In some areas, such as Greenville, hospital systems have opened full-service hospitals. In others, hospital systems have opened outpatient centers or freestanding emergency departments (EDs) that can be used in a “hub-and-spoke” model to direct referrals for more complex specialty and inpatient care to existing flagship hospitals. For example, in Cleveland, Indianapolis and Miami, hospital systems have built networks of outpatient centers that include offices for employed or closely aligned physicians, laboratory services, imaging equipment and sometimes urgent care clinics.

A relatively new phenomenon, freestanding EDs provide many of the same services as hospital-based EDs and the same opportunities for increased revenue in locations with well-insured populations. Freestanding EDs typically transfer patients needing advanced care to a system’s nearest hospital, perhaps bypassing closer hospitals if the patient is medically stable. For example, Swedish Medical Center, Seattle’s largest hospital system, was planning a string of freestanding EDs in high-growth areas outside the city. At the same time, nearby smaller community hospitals were pursuing similar strategies to protect their market share.

While geographic competition has accelerated recently in such communities as Miami and Seattle, it has been underway longer in other communities, including Cleveland and Indianapolis. In those markets, the health care sector is becoming increasingly consolidated over widening regions, as independent hospitals and physicians join these expanding systems.

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Hospital-Physician Alignment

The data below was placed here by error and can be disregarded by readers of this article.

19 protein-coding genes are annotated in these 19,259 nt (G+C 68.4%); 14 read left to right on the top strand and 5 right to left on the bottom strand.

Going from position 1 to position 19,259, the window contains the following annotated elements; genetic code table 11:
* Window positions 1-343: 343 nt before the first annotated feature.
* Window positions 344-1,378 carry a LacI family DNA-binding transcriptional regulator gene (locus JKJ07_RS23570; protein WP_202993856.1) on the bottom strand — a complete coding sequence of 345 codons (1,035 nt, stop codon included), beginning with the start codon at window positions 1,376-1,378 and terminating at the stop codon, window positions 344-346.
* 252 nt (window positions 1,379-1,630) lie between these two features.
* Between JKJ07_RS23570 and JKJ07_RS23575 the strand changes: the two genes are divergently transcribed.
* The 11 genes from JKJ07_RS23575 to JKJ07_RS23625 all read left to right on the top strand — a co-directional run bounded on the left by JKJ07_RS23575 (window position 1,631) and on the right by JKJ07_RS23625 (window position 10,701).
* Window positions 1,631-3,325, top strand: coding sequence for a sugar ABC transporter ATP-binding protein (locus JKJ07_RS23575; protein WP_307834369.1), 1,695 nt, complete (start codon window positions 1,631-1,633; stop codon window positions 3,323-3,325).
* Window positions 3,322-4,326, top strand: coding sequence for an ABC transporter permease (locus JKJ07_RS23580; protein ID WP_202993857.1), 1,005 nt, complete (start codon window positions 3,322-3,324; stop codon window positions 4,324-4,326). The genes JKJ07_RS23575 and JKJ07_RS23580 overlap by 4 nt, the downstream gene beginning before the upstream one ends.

The acceleration of geographic expansion strategies complements longstanding hospital efforts to expand profitable specialty-service lines and stepped-up efforts to align more closely with physicians, with physician employment, in particular, increasing significantly. During the 2007 site visits, hospitals were employing specialists as part of broader service-line strategies or to fill gaps in emergency on-call coverage. In a few markets, including Cleveland, Greenville and Indianapolis, hospitals also employed—or were aligned closely with—large numbers of primary care physicians (PCPs).

Since 2007, in many communities, the trend of hospitals employing physicians has accelerated and broadened to include PCPs, as well as a wider range of specialists. Hospitals see physician employment and tighter alignment not only as a way to capture more specialty and hospital referrals in a fee-for-service payment system, but also as central to building the clinical and financial integration needed to succeed under potential new payment models, such as accountable care organizations (ACOs), that involve risk-sharing and reward quality and efficiency.

Physicians in most markets—faced with financial pressures, difficulties recruiting younger physicians who often prefer employment in larger organizations, and growing uncertainty about the future under health reform—were more actively seeking the stability and security of employment in larger physician-owned or hospital-owned groups. While strained relations between hospitals and physicians in some markets have not dissipated, many hospitals reported that physicians were more frequently initiating discussions about employment. Some markets, such as Cleveland, Indianapolis and Greenville, appeared to be nearing saturation in hospital employment of PCPs and specialists, while in other markets, such as northern New Jersey and Miami, hospital and physician interest in employment lagged. In still other markets, competition between hospitals to employ physicians was heating up.

Hospitals were using an array of strategies to gain the loyalty of physicians choosing to remain independent, including providing physicians with administrative and health plan contracting support and offering financial and administrative support for EHR implementation. In a turnabout from earlier site visits and in response to declining profitability, specialty practices that had invested in ambulatory surgery centers and imaging centers in direct competition with hospitals have been selling these facilities to hospitals or entering joint ventures.

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Premium Hikes Attract Scrutiny